[UPDATED] Another Question about ‘Clinical Reader’ …and the NEJM

[UPDATE: 11/12/2009]

Got a call from Tom Richardson at the NEJM (who I saw play with the Bearded Pigs at MLA 2008!).

According to Tom, NEJM has no arrangement with Clinical Reader and did not license their content to Clinical Reader. So it appears that Clinical Reader is again violating copyright.

[/UPDATE]

So, Clinical Reader shows video content from the NEJM, including a video on chest tube insertion (yeah, the same one I blogged about a ways back).

I thought this was odd.

After all, if you go to the NEJM’s home for this video, it clearly says one needs a subscription to view the content.

Hmmm.

So I decided to look around for any notes from either organization that would indicate Clinical Reader is using this video content with permission. Didn’t find it. Also didn’t find any published terms under which NEJM offered to license it.

My curiosity piqued, I decided to poke around more to see if anyone else was showing NEJMs content. Sure enough, somebody with a subscription to NEJM downloaded a decent copy and posted it on Vimeo:

It has been viewed there over 1,600 times.

Note to Vimeo: This violates terms of service. The user who uploaded it did not own it (as should be fairly obvious by the title cards). As much as I enjoy free access to high quality video, this belongs to NEJM, not this user. The video should at least be taken down from your servers.

Anyway, Vimeo allows users to download videos in .flv format. I downloaded that .flv with no problem…so now Vimeo is serving as a distribution channel for others who would like unlicensed copies. I wonder if perhaps that is how Clinical Reader got a copy to show from their site.

I’d be interested to hear from the NEJM and Clinical Reader: Was this content licensed to Clinical Reader? If so, why is the video quality so much poorer than in the original at the NEJM’s site OR the Vimeo copy?

If not, why isn’t the NEJM interested that their content is being stolen?

I mean…if I didn’t sweat pesky things like copyright, I think I could build an AMAZING portal for health information…made of other people’s content.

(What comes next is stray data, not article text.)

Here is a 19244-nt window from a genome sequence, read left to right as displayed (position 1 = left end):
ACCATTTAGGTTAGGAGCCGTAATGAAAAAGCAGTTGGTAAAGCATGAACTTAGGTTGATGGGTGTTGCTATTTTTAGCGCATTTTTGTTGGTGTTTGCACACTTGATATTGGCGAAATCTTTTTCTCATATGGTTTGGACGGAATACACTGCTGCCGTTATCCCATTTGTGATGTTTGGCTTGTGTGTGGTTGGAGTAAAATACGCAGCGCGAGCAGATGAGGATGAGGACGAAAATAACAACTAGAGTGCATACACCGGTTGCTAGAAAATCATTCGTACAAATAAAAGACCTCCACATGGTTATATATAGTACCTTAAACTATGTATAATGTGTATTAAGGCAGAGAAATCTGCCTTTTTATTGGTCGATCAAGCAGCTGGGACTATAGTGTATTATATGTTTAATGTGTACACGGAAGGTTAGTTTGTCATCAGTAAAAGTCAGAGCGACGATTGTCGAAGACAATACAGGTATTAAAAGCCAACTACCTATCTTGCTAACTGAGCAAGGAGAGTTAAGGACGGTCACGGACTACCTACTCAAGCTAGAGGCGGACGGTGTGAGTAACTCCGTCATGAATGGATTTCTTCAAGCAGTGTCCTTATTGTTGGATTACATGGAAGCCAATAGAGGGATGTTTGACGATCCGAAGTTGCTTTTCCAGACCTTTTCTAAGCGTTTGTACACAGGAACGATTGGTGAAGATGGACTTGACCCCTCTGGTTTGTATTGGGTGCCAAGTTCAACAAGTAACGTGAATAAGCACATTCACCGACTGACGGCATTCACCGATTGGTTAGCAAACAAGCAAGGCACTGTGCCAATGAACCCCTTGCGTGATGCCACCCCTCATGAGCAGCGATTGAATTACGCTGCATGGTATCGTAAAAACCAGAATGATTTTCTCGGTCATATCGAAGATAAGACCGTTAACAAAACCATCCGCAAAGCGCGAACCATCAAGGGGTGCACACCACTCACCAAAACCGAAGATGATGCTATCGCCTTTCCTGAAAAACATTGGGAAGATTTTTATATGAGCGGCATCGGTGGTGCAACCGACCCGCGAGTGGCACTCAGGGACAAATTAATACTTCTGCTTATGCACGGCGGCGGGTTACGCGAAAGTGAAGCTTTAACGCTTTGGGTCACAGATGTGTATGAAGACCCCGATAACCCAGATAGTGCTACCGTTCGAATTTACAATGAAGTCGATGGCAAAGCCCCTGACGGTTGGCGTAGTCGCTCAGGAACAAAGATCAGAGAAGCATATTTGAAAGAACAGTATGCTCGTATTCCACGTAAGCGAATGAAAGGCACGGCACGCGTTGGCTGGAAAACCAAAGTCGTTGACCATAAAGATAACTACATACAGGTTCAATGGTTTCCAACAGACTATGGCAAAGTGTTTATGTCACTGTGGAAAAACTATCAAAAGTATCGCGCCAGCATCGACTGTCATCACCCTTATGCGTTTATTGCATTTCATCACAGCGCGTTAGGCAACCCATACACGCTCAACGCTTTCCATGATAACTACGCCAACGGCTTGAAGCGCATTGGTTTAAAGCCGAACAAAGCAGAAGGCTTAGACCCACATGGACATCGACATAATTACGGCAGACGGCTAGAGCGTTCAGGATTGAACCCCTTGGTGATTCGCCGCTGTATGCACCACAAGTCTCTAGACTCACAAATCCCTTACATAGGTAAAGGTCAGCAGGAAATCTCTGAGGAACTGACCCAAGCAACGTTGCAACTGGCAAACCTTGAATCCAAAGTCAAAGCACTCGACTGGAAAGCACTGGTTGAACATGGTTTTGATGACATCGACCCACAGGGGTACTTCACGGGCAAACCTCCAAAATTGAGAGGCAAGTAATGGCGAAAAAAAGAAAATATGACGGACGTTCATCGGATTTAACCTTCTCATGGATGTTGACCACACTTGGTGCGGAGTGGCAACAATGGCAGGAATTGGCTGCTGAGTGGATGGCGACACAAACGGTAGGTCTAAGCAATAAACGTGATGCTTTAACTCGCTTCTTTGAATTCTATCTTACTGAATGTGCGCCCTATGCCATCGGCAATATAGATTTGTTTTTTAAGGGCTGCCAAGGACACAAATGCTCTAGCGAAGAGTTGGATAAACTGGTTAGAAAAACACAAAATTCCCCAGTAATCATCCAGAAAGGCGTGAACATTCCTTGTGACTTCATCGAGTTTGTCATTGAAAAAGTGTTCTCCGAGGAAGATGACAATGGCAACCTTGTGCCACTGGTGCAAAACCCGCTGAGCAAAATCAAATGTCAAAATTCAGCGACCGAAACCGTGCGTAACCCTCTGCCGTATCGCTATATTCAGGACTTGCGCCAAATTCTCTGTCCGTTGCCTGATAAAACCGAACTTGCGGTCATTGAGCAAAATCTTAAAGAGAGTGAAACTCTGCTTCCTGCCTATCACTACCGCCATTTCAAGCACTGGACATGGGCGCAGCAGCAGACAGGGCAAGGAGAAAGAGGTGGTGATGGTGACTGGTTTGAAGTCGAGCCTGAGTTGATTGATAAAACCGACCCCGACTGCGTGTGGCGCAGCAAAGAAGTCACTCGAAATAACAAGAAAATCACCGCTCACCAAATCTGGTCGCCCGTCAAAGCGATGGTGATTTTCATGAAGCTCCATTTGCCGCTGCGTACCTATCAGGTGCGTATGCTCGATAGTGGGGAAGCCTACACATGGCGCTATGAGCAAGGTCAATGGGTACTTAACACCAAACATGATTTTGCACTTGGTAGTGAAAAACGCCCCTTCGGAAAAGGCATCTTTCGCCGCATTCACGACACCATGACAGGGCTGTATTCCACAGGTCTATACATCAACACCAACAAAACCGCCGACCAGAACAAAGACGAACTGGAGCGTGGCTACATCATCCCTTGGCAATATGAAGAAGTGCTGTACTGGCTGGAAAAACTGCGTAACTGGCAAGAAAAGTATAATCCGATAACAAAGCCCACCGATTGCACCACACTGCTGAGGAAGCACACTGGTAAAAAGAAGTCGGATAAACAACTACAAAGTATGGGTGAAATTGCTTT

Clinical Reader’s FAQ says:

Clinical Reader respects all copyrights and legal restrictions on content and access. Clinical Reader cannot give a user access to articles to which the user does not already have access to copyright-restricted content. For example, if a user does not have access to a research article in the BMJ (either through an individual subscription or through the user´s institution), Clinical Reader will not be able to show the item in full.

Huh. I don’t have access to NEJM from here at home. But I can still view its content in Clinical Reader.

[EDIT]
Veoh is showing this video, too.

and medicalvideos.us

…and there’s a RapidShare link on this blog.
[/EDIT]

5 thoughts on “[UPDATED] Another Question about ‘Clinical Reader’ …and the NEJM

  1. Disappointed with this post, this has ‘you’ve been naughty, I’m telling teacher’ written all over it! Maybe CR did breach copyright, but is it your place to broadcast this fact? Copyright is a pain, I think people who breach it do so at their risk. I imagine they (CR) didn’t expect people to report this fact so publicly. Still, best put the content back behind the wall where no-one can view it.

  2. MG-

    Let me stop chuckling long enough to type this. You’re saying that it isn’t my place to point out that Clinical Reader AGAIN appears to be stealing content? Okay. You’re entitled to that view.